The country's Surgeon General Jerome Adams warned on Fox News: "This is going to be our Pearl Harbor moment, our 9/11 moment."

Erik Nielsen, of UniCredit SpA, said: "There is light at the end of the tunnel but it's still a long tunnel."

Attention this week will be on a planned meeting of OPEC and other key crude producers aimed at easing a supply glut that has sent oil prices crashing.

Both main contracts soared last week as Trump said Saudi Arabia and Russia would hold talks on ending their price war, while it also emerged OPEC would be holding a teleconference on Monday.

However, investors were dealt a blow over the weekend when the meeting was delayed to Thursday, while analysts said there were doubts that the US would take part in them, which could be a major sticking point for Moscow and Riyadh.

"If the Americans don't take part, the problem which existed before for the Russians and Saudis will remain -- that they cut output while the US ramps it up, and that makes the whole thing impossible," Fyodor Lukyanov, a Kremlin adviser, said.

But even if a deal is reached there is widespread scepticism that cuts of 10 million barrels a day that have been suggested will be enough to help the oil market owing to the collapse in demand caused by coronavirus.

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GLOBAL MARKETS -Stocks jump on less dire virus data, oil falls after OPEC+ delay. GLOBAL MARKETS - Asian shares cautiously gain on virus 'PEAK DEATH WEEK' Moves in the currency and bond markets were more muted, weighed by worries that lifting lockdowns too soon could drive a

Oil prices slipped on Monday, after Saudi Arabia and Russia delayed a meeting to discuss output cuts that could partly alleviate oversupply in global markets as the coronavirus pandemic pummels demand. Asian markets lifted by hopes on virus but oil in retreat .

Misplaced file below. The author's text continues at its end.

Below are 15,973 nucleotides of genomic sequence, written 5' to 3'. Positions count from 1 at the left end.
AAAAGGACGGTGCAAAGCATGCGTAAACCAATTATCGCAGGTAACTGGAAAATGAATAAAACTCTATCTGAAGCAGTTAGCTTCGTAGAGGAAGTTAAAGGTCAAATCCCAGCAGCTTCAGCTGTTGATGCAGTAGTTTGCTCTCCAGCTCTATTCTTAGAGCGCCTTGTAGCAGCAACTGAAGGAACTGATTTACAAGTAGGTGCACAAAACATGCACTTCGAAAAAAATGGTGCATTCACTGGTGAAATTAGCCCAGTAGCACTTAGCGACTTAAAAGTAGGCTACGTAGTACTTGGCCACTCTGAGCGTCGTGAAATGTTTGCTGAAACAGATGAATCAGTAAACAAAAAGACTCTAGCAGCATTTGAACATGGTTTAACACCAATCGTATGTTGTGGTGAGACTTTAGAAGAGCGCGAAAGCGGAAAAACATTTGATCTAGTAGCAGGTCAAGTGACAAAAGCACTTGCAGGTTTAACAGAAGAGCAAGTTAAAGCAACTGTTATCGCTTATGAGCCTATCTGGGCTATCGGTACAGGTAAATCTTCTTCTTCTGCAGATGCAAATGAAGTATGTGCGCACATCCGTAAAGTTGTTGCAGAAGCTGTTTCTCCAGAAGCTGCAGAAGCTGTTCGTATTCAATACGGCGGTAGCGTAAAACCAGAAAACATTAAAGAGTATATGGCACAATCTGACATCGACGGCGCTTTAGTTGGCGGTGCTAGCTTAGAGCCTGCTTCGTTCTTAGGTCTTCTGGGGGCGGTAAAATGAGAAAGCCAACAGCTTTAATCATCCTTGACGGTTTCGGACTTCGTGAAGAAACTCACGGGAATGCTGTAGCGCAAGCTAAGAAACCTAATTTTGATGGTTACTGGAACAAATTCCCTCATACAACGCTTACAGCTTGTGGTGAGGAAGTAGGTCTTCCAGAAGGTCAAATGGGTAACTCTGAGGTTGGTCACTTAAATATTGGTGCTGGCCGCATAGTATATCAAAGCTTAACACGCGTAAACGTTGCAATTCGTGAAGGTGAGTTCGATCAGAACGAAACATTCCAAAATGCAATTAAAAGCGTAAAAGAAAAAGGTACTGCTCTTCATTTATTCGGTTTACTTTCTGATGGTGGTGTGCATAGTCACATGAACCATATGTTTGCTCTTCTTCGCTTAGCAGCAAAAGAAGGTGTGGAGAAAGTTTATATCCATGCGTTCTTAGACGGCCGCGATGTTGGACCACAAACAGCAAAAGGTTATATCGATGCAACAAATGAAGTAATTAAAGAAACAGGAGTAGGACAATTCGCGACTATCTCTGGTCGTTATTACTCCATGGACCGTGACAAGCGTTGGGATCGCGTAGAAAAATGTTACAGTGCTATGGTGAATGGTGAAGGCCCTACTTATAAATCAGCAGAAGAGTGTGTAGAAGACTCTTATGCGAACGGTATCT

"The likelihood of a deal being done is extremely low," Daniel Hynes, at Australia & New Zealand Banking Group, said. "Certainly the type of agreement you'd need to stabilise the market is a long shot given how much demand has been hit."

On currency markets the pound was struggling after news broke that British Prime Minister Boris Johnson had been admitted to hospital as a "precautionary step" as he had failed to shake off coronavirus symptoms after 10 days.

- Key figures around 0330 GMT -

Tokyo - Nikkei 225: UP 2.4 percent at 18,249.57 (break)

Hong Kong - Hang Seng: UP 1.1 percent at 23,490.02

Shanghai - Composite: Closed for a holiday

Brent North Sea crude: DOWN 3.6 percent at $32.88 per barrel 

West Texas Intermediate: DOWN 5.9 percent at $26.67 per barrel

Euro/dollar: UP at $1.0811 from $1.0807 at 2030 GMT on Friday

Dollar/yen: UP at 108.87 yen from 108.42 yen

Pound/dollar: DOWN at $1.2233 from $1.2273 

Euro/pound: UP at 88.40 pence from 88.04 pence

New York - Dow: DOWN 1.7 percent at 21,052.53 (close)

London - FTSE 100: DOWN 1.4 percent at 5,406.17 (close)

dan/mtp

Covid-19: Wuhan markets reopen despite fears .
© Hector RETAMAL AFP A woman behind her meat stall in a market in Wuhan, China. After several months of standstill, the markets of Wuhan, the cradle of the coronavirus pandemic, have reopened in China, causing particular concern in certain foreign countries. Street markets have reopened in Wuhan, despite a sulphurous reputation which has earned them calls to close from abroad, four months after the appearance of the Covid-19 in the city of central China.